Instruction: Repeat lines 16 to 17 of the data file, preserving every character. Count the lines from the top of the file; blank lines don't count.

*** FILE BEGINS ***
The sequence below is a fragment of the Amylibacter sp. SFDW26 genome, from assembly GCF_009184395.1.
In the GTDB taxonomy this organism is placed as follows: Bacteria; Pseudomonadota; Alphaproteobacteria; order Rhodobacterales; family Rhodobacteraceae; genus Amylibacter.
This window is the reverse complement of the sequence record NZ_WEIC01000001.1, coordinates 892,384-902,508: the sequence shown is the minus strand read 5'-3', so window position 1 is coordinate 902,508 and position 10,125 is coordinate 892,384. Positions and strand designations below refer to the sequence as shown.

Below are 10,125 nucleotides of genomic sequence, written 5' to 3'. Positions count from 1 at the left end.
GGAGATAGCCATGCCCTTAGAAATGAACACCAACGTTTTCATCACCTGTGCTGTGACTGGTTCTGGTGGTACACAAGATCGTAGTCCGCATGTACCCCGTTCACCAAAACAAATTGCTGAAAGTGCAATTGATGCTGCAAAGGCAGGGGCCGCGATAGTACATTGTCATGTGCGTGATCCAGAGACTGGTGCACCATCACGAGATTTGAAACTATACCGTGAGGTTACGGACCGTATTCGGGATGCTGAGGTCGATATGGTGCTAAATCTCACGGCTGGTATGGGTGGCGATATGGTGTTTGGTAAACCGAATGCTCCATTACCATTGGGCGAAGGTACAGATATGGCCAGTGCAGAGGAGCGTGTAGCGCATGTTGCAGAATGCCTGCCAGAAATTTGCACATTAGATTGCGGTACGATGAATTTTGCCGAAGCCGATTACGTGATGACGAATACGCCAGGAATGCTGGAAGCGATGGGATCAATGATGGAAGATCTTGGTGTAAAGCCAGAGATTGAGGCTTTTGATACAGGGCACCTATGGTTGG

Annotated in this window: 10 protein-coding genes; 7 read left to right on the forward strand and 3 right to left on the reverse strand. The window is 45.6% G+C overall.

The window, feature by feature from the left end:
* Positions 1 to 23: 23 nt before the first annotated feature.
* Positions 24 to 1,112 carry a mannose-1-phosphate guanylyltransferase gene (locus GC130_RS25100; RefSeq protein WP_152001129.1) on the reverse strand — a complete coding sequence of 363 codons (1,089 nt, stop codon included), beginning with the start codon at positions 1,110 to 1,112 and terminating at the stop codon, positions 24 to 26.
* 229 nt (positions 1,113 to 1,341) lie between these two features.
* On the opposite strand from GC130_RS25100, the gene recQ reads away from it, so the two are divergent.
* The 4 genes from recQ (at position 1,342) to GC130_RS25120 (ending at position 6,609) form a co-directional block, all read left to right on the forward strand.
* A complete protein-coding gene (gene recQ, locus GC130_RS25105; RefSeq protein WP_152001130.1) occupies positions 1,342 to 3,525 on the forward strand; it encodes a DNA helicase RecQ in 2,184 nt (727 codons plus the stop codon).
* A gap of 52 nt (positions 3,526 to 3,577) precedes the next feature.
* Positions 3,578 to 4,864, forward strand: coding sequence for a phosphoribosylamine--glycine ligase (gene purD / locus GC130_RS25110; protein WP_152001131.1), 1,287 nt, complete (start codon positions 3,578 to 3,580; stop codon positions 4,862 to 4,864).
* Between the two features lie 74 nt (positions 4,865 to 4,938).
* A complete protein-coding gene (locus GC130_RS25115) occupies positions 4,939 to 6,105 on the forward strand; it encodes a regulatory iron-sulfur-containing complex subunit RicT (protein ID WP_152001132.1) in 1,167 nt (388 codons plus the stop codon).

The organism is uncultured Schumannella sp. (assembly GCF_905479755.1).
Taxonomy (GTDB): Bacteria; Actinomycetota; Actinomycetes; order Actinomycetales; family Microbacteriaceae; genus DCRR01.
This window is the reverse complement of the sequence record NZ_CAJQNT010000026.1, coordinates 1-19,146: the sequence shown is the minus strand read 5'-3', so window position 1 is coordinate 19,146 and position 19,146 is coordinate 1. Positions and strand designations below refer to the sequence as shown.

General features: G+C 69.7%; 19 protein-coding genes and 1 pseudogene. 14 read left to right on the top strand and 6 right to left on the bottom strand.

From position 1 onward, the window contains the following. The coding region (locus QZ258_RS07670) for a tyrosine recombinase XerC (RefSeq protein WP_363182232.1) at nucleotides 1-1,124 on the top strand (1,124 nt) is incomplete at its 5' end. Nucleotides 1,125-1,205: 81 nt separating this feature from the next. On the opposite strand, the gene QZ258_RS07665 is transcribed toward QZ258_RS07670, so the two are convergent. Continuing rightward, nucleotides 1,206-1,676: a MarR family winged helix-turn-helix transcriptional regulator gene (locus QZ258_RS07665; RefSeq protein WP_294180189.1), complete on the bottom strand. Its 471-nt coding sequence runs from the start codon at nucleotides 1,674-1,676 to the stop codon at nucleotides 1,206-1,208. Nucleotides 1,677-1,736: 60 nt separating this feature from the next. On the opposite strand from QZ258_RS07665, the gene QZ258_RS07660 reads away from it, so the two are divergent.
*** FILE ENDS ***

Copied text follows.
* Between the two features lie 74 nt (positions 4,865 to 4,938).
* A complete protein-coding gene (locus GC130_RS25115) occupies positions 4,939 to 6,105 on the forward strand; it encodes a regulatory iron-sulfur-containing complex subunit RicT (protein ID WP_152001132.1) in 1,167 nt (388 codons plus the stop codon).